With a warm winter here and a very cold winter in Europe, we’re on the roller coaster of climate change. Arguing about it is pointless now. Ready or not, we’re already coping with the new normal.
Every March since 1991 this nest site has been abuzz with peregrine activity … but not this year.
In a normal year the peregrines would appear on camera several times a day to court and dig the scrape. Dori would spend more and more time at the nest as she got closer to laying eggs. We’d hear Louie call off camera as he came in for a visit.
None of this has occurred since March 1. Even before that date the peregrines visited very little this season and by now we’re worried that they won’t nest here at all.
What’s going on? Are Louie and Dori being challenged by other peregrines? Have they chosen a different nest site?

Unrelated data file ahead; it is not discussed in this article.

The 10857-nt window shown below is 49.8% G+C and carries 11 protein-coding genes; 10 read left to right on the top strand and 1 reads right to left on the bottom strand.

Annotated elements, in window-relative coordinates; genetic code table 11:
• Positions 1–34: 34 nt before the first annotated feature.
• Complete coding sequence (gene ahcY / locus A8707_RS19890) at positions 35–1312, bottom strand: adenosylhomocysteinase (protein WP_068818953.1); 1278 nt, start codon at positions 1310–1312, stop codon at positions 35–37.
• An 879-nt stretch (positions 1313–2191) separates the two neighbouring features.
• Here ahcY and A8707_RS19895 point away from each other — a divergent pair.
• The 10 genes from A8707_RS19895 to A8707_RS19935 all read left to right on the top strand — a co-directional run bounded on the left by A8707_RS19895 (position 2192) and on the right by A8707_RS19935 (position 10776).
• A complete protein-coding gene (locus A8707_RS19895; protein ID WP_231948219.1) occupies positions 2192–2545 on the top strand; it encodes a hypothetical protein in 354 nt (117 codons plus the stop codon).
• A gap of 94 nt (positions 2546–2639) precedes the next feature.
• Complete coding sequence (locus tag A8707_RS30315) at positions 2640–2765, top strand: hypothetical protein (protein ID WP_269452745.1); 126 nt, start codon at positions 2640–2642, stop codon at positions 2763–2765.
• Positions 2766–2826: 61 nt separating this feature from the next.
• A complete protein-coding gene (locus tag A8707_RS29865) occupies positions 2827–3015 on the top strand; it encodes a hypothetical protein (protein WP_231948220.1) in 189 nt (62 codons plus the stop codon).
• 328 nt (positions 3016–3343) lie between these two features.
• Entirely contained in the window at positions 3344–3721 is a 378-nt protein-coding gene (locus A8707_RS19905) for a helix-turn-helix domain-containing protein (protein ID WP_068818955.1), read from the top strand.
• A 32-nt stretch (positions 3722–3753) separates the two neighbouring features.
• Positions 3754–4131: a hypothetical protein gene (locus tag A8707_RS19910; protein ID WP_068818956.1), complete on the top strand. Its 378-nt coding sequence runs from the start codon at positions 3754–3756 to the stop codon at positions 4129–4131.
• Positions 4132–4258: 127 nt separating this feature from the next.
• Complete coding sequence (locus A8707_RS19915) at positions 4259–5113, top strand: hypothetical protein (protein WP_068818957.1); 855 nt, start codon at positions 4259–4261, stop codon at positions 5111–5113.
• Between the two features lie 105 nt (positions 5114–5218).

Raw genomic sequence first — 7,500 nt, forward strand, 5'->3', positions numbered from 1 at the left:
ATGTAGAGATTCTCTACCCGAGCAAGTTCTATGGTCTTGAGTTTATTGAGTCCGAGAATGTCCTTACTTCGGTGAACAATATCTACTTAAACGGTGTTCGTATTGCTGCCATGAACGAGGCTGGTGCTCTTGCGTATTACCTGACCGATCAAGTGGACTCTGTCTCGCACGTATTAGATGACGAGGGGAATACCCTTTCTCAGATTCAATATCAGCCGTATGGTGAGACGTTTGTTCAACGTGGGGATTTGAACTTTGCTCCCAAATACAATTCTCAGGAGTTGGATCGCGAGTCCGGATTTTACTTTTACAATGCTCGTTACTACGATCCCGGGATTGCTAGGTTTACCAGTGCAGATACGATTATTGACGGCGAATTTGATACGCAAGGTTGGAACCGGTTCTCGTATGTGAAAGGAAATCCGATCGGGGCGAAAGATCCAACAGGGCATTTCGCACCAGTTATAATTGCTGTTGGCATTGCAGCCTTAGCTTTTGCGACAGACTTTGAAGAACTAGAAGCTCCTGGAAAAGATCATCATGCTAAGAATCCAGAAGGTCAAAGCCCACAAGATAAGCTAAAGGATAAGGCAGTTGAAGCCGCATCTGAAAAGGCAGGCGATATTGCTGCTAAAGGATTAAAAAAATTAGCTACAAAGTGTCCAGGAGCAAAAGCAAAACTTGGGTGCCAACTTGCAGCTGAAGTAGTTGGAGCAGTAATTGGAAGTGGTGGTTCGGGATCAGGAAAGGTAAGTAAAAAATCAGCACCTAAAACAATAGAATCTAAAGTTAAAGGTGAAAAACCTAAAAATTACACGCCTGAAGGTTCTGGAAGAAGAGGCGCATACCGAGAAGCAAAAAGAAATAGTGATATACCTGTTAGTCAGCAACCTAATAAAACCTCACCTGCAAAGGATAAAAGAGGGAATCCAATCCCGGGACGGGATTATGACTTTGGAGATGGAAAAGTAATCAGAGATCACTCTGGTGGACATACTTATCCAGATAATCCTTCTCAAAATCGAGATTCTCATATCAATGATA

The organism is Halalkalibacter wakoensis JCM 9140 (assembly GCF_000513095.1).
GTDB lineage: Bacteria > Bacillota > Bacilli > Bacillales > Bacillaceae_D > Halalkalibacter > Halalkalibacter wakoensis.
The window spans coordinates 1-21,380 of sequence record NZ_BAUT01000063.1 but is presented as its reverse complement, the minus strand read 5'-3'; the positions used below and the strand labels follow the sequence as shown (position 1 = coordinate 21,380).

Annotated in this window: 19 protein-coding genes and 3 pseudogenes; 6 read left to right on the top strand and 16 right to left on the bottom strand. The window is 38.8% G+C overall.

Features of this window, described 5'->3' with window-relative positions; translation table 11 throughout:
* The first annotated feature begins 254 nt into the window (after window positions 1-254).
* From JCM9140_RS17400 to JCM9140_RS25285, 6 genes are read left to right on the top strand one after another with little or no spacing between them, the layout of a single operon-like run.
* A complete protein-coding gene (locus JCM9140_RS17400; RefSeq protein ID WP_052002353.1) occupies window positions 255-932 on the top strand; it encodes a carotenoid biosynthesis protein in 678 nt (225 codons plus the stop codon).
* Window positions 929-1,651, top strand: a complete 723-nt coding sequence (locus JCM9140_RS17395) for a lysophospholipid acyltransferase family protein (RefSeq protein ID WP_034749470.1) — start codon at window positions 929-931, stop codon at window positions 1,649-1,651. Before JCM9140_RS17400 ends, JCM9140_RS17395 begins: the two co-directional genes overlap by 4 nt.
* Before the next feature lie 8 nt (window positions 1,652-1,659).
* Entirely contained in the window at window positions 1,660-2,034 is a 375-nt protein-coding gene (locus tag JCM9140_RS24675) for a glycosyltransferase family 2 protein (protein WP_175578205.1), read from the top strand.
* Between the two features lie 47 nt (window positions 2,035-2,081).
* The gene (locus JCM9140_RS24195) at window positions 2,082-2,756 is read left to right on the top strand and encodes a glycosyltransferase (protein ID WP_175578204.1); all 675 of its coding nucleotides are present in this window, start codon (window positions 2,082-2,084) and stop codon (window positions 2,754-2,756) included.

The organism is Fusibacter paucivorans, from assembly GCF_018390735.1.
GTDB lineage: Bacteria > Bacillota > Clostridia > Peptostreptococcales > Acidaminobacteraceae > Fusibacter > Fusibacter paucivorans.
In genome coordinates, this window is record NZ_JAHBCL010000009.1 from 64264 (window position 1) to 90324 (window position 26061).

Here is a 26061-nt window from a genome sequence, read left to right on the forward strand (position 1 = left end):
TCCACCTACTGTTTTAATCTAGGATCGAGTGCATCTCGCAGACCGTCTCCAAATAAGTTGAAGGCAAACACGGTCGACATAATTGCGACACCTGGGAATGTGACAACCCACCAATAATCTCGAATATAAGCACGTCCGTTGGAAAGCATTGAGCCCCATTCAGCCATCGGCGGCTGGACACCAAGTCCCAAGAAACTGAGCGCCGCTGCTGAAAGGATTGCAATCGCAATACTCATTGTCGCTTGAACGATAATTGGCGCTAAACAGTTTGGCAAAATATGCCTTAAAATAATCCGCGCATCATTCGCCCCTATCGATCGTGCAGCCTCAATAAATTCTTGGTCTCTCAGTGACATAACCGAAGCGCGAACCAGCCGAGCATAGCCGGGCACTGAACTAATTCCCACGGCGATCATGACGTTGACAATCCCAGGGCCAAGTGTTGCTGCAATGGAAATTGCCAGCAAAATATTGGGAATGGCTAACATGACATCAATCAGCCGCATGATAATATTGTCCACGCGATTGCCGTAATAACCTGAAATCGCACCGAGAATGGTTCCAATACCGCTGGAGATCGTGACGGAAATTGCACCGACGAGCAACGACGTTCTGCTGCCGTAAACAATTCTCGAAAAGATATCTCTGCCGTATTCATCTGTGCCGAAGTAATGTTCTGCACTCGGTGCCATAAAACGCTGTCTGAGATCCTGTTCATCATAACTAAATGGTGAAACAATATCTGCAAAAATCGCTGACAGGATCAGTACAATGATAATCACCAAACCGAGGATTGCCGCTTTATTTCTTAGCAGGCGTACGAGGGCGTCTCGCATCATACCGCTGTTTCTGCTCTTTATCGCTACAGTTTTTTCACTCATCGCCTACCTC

The answers can’t be found on camera. We need some sharp-eyed observers Downtown to tell us what they see. Here’s what to watch for:
Where are the pigeons? This might sound dumb but birds go where the food is and pigeons are peregrine food. The hundreds of pigeons that lived at nearby Mellon Square have left because of reconstruction. Louie and Dori’s nearby food source has moved on so maybe they moved too. Find out where the pigeons are now and you might find Louie and Dori.
Have you seen peregrines anywhere? If so, where? Keep track of location, date and time so you can see a pattern.
Have you heard any peregrines’ screeching or loud wailing? What location, date and time? (The last “screeching” report was March 15, 7:20am near the Gulf Tower.)
A peregrine was seen twice in the same day (March 10) in the area bounded by Smithfield St, Boulevard of the Allies, Wood St and the Monongahela River. This is a good area to check in case it’s the new hang-out.
And finally, if you’ve seen a peregrine flying was it flapping the tips of its wings a lot? This is a territorial signal that’s usually done near the nest site. If they’re doing this in another part of town, maybe they’ve chosen that area.
So if you’re in downtown Pittsburgh, please look for the peregrines — and pigeon flocks — and tell us what you see.